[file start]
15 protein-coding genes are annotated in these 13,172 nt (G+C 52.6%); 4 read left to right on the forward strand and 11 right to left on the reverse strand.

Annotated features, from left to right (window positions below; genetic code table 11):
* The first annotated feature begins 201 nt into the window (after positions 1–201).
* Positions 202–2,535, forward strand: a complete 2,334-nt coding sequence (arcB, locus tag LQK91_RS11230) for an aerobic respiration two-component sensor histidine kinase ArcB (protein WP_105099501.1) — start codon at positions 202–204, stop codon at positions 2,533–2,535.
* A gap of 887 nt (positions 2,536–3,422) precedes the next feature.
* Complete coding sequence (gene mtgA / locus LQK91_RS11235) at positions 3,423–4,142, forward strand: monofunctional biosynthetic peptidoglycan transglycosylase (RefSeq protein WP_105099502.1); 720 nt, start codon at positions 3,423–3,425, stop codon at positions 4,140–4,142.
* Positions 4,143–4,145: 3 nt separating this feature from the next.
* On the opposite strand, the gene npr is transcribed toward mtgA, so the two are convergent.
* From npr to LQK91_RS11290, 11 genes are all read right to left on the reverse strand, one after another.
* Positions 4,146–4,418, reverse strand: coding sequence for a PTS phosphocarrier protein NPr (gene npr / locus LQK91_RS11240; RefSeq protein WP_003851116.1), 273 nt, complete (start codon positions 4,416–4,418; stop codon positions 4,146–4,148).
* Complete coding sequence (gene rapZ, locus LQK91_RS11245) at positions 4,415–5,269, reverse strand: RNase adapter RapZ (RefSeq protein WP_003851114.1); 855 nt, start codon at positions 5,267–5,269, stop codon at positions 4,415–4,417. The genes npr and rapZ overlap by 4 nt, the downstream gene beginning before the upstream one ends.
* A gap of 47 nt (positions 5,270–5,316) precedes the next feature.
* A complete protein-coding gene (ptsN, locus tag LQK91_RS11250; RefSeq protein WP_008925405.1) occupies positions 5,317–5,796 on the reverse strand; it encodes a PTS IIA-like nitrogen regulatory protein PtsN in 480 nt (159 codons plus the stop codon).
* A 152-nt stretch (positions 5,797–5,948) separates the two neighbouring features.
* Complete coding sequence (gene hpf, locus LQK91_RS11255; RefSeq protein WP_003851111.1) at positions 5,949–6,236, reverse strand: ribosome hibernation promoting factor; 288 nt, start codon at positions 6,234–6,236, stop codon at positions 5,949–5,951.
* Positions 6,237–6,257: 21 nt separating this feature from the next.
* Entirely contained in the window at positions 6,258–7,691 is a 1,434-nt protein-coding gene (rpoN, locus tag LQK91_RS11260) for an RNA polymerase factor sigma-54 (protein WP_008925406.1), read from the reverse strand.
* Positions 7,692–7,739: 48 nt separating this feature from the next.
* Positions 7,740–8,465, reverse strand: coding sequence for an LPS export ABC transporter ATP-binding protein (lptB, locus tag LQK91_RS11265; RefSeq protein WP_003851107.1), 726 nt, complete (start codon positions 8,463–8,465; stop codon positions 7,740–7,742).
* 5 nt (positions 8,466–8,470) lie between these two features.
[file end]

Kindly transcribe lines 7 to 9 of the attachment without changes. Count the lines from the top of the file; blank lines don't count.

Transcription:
* Positions 4,143–4,145: 3 nt separating this feature from the next.
* On the opposite strand, the gene npr is transcribed toward mtgA, so the two are convergent.
* From npr to LQK91_RS11290, 11 genes are all read right to left on the reverse strand, one after another.